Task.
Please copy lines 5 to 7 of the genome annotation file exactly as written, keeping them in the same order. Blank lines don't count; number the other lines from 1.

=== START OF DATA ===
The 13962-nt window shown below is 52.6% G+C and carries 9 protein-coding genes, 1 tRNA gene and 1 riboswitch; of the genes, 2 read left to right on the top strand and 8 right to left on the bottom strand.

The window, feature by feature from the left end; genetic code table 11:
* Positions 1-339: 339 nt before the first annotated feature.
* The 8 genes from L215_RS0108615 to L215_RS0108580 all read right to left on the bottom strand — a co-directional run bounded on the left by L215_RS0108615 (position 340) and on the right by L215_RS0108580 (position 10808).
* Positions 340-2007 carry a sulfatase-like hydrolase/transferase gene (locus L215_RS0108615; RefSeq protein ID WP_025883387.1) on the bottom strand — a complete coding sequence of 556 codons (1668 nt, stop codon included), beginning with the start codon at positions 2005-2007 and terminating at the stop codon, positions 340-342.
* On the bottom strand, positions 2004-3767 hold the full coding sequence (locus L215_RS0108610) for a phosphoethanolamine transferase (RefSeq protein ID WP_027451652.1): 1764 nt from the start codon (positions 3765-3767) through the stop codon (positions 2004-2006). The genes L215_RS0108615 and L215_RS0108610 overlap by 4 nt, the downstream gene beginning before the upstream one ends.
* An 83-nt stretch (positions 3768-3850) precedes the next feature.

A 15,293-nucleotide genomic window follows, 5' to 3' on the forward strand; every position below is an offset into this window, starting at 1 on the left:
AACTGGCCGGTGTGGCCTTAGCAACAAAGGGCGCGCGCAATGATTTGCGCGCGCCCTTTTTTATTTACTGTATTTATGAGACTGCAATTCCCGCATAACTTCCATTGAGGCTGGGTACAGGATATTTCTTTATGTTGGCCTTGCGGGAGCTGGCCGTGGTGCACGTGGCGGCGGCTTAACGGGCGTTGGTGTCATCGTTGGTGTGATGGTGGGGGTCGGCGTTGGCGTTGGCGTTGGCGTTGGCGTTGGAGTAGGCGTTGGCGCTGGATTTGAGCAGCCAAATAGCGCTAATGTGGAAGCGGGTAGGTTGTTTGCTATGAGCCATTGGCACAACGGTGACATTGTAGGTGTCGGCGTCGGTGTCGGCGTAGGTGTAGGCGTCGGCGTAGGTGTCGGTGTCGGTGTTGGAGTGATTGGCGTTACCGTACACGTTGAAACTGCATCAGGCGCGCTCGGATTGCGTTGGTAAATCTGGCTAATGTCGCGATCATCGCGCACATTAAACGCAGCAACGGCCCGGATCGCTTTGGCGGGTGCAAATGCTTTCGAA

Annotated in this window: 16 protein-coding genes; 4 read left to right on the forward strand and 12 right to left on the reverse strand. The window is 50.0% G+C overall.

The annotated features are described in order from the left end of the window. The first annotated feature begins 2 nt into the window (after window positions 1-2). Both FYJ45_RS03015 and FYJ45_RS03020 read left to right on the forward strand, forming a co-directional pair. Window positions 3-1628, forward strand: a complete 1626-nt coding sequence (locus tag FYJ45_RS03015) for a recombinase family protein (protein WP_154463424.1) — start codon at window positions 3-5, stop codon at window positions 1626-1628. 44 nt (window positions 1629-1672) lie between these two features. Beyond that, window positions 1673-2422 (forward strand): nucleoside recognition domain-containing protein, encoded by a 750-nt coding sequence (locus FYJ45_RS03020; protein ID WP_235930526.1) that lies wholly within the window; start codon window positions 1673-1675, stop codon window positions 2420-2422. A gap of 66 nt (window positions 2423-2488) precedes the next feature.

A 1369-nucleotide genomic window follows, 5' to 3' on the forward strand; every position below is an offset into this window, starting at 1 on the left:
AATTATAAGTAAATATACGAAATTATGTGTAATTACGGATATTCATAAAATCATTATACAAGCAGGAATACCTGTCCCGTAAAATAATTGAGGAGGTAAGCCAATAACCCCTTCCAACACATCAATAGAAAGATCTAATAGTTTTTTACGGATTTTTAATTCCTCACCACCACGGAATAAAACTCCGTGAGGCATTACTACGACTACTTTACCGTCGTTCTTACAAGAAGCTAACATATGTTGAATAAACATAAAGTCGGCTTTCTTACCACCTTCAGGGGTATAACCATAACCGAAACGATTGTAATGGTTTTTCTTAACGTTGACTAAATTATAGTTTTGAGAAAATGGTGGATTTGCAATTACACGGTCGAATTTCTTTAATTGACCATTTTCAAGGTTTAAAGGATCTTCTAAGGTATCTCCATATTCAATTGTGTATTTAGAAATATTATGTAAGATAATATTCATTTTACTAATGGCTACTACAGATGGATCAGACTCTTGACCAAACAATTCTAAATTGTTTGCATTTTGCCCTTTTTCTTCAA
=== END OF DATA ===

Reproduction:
* Positions 340-2007 carry a sulfatase-like hydrolase/transferase gene (locus L215_RS0108615; RefSeq protein ID WP_025883387.1) on the bottom strand — a complete coding sequence of 556 codons (1668 nt, stop codon included), beginning with the start codon at positions 2005-2007 and terminating at the stop codon, positions 340-342.
* On the bottom strand, positions 2004-3767 hold the full coding sequence (locus L215_RS0108610) for a phosphoethanolamine transferase (RefSeq protein ID WP_027451652.1): 1764 nt from the start codon (positions 3765-3767) through the stop codon (positions 2004-2006). The genes L215_RS0108615 and L215_RS0108610 overlap by 4 nt, the downstream gene beginning before the upstream one ends.
* An 83-nt stretch (positions 3768-3850) precedes the next feature.